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Parents Concerned About Playing Time? Read the Contract

Early in his coaching career, Tyler Munro had an idea.

As a teacher, he’s had to agree to numerous contracts in his role is as an educator. Most of the issues in his contract have been pretty cut and dry.

He wanted to carry that philosophy over to the diamond.

Since Munro was frequently dealing with parents who approached him about playing time, he decided to make a contract for his players and their parents to consent to.

So, every year after Munro has tryouts and his freshman, junior varsity and varsity teams are determined, he addresses his players.

“When we do have teams that get selected, we have individual meetings with every player,” said Munro, who is the head baseball coach at Heritage High School in Littleton, Colorado. “We tell them this is what’s up, this is what’s going on, so you’re never in the dark as to where you stand. We try to be as preemptive as possible.”

Munro — who is in his 21st season as a baseball coach and won the 5A state title at Rock Canyon (Highlands Ranch, Colorado) in 2015 — gives each player a one-page contract. There are 18 bullet points that lay out Munro’s expectations of his players and he also addresses parent interaction with coach.

The contract states: “Playing time will NEVER be discussed between the coaches and parents. The reason we keep more kids than we actually need to play a game with is that we believe that if the player has the desire to learn and work hard to continue to develop their baseball skills, they will be able to play down the road. By continuing to improve your skills, you may be able to contribute in the future.”

The contract is handed out to every player on the freshman, junior varsity and varsity squads.

“We want to make sure we set the tone,” Munro said.

The players have to bring home the contract, sign it and have their parents sign it as well. A player can’t participate in practice until the contract is signed and returned to the coaches.

“I haven’t had any issues for quite some time,” Munro said. “I know parents don’t like me because of it. But as far as a coaching staff, we don’t really have any confrontations like that. Part of it is being the communication of it.”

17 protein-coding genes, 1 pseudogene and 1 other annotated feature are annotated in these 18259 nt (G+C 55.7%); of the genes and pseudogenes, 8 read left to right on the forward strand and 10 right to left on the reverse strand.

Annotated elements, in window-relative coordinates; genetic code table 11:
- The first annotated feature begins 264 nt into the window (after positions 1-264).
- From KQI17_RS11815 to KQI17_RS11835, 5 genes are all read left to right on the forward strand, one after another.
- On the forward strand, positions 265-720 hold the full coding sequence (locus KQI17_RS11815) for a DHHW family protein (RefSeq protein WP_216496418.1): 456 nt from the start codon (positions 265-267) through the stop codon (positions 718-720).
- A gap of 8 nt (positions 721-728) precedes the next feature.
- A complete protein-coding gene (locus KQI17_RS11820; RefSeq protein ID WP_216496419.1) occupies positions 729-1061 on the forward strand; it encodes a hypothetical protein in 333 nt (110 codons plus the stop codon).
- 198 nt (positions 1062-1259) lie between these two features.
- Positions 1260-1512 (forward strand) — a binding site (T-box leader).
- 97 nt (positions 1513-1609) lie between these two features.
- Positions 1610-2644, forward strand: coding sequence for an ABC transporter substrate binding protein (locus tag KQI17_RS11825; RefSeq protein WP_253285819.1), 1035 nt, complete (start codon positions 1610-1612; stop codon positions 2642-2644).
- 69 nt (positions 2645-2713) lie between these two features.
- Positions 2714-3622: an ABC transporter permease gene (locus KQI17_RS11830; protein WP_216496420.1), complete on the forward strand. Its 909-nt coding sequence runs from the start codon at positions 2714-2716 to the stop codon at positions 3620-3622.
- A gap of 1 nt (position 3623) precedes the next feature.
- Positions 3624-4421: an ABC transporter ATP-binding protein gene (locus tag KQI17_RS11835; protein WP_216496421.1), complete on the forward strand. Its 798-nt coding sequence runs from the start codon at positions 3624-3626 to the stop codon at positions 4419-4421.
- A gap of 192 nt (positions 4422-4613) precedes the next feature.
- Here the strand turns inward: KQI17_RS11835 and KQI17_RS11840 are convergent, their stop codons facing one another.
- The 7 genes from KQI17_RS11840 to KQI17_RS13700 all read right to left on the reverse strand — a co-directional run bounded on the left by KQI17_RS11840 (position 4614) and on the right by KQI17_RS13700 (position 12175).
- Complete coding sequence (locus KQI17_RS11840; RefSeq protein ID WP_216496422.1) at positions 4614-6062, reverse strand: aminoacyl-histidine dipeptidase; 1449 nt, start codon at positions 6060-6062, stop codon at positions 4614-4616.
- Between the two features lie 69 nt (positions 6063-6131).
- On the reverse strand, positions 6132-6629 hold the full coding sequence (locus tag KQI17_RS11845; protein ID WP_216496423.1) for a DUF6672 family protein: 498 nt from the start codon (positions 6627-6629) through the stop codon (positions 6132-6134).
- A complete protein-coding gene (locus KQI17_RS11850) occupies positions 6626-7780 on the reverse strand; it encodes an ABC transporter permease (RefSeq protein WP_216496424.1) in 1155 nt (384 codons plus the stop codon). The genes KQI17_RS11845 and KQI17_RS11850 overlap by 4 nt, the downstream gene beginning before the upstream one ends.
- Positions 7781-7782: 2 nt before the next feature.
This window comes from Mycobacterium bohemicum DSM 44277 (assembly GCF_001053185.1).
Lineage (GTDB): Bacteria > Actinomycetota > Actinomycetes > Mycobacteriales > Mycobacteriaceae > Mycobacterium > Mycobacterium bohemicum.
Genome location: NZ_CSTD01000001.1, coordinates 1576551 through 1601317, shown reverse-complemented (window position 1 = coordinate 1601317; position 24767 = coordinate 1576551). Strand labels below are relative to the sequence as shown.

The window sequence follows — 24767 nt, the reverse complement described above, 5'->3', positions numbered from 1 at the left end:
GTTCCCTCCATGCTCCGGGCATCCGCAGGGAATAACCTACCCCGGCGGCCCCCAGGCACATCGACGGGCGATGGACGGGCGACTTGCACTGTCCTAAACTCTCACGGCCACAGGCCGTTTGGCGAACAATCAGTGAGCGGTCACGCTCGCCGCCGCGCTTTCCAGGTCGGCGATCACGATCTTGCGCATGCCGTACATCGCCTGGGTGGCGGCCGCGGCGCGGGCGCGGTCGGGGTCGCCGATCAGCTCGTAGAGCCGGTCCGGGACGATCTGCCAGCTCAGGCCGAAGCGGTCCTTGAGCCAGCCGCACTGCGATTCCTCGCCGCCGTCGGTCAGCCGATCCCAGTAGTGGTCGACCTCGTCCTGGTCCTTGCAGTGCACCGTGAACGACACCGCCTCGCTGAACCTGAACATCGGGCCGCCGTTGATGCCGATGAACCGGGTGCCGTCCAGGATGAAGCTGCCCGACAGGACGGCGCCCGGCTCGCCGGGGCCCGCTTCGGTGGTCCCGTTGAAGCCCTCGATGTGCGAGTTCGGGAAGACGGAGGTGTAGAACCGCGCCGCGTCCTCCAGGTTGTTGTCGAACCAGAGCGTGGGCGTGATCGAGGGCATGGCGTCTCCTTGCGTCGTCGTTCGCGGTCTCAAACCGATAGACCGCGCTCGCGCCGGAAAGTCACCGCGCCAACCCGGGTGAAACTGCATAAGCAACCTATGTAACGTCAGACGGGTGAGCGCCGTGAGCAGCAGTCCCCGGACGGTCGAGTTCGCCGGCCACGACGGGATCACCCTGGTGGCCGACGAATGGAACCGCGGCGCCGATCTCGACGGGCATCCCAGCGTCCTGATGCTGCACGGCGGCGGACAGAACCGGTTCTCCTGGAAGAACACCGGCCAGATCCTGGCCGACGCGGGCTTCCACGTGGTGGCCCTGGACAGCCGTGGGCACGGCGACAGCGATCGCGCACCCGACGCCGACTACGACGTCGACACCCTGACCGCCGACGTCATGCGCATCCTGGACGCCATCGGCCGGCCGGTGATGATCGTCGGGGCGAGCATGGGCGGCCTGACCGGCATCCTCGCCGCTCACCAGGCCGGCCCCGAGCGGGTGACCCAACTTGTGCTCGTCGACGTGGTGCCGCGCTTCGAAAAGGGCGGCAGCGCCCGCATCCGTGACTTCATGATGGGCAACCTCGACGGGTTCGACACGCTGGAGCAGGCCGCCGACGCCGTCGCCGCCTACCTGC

Every year, Munro hosts a welcome breakfast for players and parents on the Saturday after teams are announced. He’ll also address the contract in his opening speech at the event.

If players have questions about playing time at any point in the season, Munro and his coaching staff are happy to have one-on-one meetings.

“I’m not one to let that stuff linger,” Munro said. “If I sense it, I’ll address it and make sure there’s a good relationship with the kid. But at the same point, they have to all understand this is what life’s all about.”

Munro came up with the contract idea in the early 2000s while coaching in Florida. He then moved to take the coaching job at Regis Jesuit High School (Aurora, Colorado) and didn’t use the contract the first year. Big mistake.

“One year, I had a parent in the meeting, and that was a disaster,” Munro said.

Now, Munro can’t imagine not using the contract. It’s a staple once every season rolls around.

Munro believes it’s a great idea for coaches to have a contract to help alleviate confrontations with parents.

“I think it’s something every coach needs,” Munro said.

From GameChanger and Greg Bates

Want more? Check out "Seven Things High School Coaches Want Parents to Know".

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